Given the dearth of Thoroughbred racehorses that are insulin resistant, despite Fe supplementation in combination with diets that can easily supply amounts beyond requirements, it seems unlikely excess Fe causes insulin resistance. However, it is recognized insulin resistant horses may have elevated serum ferritin.

References

Council NR. Nutrient Requirements of Horses: Sixth Revised Edition. Washington, DC: The National Academies Press, 2007.

Richards N, Hinch G, Rowe J. The effect of current grain feeding practices on hindgut starch fermentation and acidosis in the Australian racing Thoroughbred. Aust Vet J 2006;84:402-407.

FeedXL Nutrition Software, https://feedxl.com/, 2018.

HUGE THANKS to Equi-Analytical for providing the data to write this paper, which was presented as a poster at the recent International Conference on Equine Exercise Physiology (ICEEP).

Questions? Comments?

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Setaria Grass and Bighead: What You Need to Know

Setaria should really be classified as toxic for horses. It is a subtropical pasture with such high levels of oxalate that it makes it almost impossible to prevent Secondary Nutritional Hyperparathyroidism (Bighead disease) in horses grazing this grass.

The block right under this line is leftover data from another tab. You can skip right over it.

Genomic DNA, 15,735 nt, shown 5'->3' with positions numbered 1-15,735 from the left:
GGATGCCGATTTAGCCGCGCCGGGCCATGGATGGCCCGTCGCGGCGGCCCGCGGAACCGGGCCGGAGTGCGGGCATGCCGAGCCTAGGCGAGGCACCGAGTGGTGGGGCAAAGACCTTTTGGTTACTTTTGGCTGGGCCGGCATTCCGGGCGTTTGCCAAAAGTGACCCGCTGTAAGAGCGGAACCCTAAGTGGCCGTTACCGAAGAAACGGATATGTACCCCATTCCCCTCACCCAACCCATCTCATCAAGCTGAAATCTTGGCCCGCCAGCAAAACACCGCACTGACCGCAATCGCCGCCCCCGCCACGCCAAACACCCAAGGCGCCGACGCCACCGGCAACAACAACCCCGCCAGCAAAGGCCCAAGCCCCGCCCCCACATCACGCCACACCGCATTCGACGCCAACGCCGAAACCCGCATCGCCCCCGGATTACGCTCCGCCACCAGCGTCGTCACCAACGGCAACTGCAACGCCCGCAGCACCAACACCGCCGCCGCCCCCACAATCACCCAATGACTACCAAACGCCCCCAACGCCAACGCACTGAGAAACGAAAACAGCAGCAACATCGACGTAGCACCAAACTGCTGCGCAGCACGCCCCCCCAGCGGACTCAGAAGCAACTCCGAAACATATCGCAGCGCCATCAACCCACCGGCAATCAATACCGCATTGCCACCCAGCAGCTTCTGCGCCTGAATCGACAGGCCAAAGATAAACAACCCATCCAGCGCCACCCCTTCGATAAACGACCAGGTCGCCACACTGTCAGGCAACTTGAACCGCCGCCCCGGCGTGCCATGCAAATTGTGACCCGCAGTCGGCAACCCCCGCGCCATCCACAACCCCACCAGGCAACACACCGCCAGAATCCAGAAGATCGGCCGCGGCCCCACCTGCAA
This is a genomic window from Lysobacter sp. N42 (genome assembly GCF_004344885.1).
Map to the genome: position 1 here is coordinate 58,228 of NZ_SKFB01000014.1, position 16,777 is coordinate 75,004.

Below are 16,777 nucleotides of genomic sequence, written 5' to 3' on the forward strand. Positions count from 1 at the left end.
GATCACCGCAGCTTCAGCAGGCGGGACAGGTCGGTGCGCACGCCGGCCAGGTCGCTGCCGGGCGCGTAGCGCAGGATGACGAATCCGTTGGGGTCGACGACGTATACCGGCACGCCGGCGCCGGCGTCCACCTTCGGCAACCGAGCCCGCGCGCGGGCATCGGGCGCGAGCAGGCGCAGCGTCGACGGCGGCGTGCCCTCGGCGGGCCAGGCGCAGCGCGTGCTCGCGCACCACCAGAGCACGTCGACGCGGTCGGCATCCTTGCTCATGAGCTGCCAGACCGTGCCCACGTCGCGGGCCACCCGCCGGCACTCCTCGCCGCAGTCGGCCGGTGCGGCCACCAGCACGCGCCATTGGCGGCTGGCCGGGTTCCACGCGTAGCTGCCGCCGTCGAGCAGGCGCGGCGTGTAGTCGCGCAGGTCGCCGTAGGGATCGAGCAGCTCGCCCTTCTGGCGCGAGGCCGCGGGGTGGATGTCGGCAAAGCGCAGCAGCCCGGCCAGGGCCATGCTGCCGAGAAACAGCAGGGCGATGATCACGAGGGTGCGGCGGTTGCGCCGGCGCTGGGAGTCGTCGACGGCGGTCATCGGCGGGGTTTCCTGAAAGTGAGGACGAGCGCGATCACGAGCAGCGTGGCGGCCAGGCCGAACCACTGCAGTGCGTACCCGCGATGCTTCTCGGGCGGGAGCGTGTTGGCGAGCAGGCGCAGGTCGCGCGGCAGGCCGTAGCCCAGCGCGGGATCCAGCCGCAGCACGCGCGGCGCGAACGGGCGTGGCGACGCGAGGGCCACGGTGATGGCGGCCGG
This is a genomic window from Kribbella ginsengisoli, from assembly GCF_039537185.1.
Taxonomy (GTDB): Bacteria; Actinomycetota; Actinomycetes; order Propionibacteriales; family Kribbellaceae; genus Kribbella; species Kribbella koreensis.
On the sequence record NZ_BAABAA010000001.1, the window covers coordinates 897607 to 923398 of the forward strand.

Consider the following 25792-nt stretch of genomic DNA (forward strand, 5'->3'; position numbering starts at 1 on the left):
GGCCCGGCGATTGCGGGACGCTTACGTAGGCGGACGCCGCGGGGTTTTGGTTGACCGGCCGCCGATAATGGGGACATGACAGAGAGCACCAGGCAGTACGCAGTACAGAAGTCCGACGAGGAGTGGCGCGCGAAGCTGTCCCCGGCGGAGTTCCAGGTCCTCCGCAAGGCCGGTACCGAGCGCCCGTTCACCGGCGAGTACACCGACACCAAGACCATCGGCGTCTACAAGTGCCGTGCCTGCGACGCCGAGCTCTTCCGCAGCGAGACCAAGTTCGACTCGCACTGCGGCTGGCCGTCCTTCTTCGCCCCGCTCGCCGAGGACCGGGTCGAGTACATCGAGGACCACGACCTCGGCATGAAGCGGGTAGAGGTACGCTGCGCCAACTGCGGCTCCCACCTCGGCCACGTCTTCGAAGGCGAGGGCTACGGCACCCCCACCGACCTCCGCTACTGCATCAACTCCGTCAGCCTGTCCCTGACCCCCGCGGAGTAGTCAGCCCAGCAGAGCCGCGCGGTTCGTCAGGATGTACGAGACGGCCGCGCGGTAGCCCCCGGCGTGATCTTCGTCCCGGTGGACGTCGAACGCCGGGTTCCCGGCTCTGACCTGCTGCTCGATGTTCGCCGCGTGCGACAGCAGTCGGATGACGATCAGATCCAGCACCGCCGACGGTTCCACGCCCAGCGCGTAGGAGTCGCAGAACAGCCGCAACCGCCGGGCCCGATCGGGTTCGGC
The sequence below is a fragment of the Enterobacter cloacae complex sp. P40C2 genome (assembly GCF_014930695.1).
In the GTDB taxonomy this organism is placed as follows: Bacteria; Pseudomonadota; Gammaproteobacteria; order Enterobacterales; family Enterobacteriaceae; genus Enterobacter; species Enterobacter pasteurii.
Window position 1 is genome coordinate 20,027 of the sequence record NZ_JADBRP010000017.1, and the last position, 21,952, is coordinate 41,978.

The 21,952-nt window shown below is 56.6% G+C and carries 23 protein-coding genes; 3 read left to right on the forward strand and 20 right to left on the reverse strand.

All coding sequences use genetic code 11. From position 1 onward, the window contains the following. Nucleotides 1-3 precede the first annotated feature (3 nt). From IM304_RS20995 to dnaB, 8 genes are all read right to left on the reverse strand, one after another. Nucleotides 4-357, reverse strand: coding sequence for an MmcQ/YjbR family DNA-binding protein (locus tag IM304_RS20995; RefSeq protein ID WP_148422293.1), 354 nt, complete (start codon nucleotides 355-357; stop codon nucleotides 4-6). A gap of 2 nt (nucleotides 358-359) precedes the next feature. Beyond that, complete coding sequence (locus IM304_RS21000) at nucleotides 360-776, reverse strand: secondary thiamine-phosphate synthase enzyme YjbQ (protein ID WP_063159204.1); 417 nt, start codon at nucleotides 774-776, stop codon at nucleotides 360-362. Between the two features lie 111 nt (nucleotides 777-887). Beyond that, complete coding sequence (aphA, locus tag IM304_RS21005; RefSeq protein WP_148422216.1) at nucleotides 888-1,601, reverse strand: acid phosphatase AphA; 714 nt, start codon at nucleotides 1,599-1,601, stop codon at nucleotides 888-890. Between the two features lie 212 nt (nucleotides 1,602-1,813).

Grasses like kikuyu and buffel grass readily cause bighead disease with an oxalate content of around 15 g/kg. Setaria contains anywhere between 30 and 80 grams of oxalate per kg of (90% dry matter) pasture… which translates to HUGE amounts of calcium being needed to balance the calcium to oxalate ratio to prevent bighead.

I have seen horses go from normal to severely affected in a matter of months on setaria. So if you have setaria in your pasture you need to be very aware of what you are feeding and how well this is meeting calcium (as well as phosphorus and magnesium) requirements.

FeedXL will help you in calculating the calcium to oxalate, calcium to phosphorus and calcium to magnesium ratios to keep your horse healthy. BUT, the first step is identifying that you have this grass in the first place so you know you need to be on your game with managing nutrition!